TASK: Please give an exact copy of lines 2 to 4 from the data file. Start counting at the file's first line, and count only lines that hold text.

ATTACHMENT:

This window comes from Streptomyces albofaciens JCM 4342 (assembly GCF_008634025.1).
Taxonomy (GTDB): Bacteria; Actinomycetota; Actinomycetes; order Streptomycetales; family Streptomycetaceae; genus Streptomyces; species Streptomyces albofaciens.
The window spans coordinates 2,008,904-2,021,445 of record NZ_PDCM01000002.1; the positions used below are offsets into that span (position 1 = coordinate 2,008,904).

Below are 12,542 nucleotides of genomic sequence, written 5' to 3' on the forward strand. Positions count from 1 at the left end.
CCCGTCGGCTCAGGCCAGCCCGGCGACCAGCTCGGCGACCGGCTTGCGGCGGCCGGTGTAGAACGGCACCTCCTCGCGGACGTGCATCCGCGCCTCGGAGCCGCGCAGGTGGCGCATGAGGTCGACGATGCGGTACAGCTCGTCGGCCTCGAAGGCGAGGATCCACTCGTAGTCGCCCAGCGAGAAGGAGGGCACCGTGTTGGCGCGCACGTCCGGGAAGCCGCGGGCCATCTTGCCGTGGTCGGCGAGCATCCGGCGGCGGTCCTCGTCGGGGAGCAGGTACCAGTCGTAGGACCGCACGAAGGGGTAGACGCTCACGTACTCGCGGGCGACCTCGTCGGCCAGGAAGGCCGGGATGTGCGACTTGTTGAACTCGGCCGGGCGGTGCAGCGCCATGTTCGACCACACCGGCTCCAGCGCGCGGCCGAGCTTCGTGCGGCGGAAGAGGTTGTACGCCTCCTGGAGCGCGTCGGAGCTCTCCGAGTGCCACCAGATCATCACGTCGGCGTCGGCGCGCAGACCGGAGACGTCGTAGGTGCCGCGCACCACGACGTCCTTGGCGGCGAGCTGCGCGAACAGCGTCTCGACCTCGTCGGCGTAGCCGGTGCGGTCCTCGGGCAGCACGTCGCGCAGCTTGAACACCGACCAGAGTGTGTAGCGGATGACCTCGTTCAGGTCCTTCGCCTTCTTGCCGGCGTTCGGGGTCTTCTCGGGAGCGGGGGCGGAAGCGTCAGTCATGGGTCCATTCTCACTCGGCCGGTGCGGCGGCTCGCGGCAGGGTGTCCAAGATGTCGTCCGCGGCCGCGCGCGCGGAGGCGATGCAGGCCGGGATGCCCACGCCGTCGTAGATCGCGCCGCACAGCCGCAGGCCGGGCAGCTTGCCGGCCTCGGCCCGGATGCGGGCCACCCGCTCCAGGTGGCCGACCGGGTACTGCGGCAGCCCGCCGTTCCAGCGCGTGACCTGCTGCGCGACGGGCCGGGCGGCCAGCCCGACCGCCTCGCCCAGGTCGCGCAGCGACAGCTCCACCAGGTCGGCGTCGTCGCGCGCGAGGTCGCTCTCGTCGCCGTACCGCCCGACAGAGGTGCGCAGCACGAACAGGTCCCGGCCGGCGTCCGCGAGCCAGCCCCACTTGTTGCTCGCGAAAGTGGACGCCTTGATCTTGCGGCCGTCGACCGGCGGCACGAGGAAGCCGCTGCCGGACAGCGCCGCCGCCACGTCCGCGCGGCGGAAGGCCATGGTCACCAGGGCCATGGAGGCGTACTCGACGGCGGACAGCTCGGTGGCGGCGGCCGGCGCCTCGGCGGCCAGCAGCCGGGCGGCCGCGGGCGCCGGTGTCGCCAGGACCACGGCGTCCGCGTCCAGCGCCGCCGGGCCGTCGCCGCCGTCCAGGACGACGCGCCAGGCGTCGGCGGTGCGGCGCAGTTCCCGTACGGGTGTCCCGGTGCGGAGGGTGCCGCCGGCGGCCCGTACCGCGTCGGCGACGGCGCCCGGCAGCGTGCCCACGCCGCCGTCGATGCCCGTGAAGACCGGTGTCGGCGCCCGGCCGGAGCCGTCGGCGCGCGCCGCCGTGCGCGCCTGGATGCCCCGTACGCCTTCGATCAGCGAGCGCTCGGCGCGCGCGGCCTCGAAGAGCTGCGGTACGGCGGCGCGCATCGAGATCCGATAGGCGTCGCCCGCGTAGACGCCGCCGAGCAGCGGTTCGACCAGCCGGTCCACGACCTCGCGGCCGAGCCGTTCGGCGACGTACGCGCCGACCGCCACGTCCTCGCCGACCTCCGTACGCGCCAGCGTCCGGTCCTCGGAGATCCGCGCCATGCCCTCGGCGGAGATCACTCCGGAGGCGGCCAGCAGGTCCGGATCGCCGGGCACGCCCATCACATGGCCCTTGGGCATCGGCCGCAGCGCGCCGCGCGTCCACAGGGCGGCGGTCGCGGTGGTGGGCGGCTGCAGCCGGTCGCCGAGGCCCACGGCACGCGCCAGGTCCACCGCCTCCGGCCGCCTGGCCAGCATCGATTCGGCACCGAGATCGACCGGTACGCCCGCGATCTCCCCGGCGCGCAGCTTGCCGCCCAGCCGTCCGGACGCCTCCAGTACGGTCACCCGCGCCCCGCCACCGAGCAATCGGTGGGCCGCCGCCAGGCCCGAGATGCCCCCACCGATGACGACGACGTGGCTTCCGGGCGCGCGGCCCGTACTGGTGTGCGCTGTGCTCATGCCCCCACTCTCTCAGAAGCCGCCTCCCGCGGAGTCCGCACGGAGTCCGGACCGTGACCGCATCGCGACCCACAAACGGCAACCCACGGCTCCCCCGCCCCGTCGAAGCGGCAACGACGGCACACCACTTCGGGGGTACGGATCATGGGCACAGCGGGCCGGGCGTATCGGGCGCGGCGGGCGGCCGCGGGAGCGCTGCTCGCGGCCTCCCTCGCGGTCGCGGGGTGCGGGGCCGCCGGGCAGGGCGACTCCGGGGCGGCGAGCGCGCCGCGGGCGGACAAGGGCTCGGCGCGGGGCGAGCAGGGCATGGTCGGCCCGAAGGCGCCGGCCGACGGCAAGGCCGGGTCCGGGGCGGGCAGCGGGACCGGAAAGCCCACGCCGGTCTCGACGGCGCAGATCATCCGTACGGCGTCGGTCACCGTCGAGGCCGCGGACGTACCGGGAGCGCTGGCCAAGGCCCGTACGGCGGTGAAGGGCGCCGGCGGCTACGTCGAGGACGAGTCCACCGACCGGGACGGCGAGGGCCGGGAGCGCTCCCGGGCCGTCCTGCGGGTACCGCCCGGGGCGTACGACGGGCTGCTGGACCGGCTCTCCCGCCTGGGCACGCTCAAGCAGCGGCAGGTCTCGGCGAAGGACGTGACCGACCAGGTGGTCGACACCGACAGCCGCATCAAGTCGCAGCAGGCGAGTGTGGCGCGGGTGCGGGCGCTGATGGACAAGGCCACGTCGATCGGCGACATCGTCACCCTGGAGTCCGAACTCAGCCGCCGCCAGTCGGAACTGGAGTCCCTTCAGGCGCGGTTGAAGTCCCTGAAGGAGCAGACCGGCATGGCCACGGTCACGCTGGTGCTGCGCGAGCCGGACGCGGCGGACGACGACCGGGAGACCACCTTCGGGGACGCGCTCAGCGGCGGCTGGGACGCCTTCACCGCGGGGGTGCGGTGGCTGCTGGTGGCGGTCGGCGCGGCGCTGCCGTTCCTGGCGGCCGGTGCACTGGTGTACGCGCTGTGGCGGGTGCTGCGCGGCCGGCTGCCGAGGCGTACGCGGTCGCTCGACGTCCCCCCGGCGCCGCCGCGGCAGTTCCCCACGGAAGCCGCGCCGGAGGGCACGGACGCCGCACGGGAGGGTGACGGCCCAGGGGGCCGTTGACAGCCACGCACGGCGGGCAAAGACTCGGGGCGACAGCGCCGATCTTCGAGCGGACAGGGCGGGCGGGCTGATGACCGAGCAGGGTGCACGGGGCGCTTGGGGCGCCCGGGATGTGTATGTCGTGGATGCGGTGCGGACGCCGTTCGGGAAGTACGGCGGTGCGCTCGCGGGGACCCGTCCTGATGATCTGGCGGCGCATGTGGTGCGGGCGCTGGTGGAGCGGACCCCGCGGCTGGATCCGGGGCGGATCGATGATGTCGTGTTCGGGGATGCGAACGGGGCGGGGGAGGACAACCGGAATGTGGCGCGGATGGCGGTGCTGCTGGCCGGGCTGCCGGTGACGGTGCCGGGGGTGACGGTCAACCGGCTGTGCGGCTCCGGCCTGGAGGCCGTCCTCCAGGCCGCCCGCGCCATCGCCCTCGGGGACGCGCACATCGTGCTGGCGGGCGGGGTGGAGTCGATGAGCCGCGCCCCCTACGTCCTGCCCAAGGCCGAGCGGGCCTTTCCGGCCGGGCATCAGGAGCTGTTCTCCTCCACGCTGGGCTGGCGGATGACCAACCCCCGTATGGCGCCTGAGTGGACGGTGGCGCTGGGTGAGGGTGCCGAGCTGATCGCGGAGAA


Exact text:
Taxonomy (GTDB): Bacteria; Actinomycetota; Actinomycetes; order Streptomycetales; family Streptomycetaceae; genus Streptomyces; species Streptomyces albofaciens.
The window spans coordinates 2,008,904-2,021,445 of record NZ_PDCM01000002.1; the positions used below are offsets into that span (position 1 = coordinate 2,008,904).

Below are 12,542 nucleotides of genomic sequence, written 5' to 3' on the forward strand. Positions count from 1 at the left end.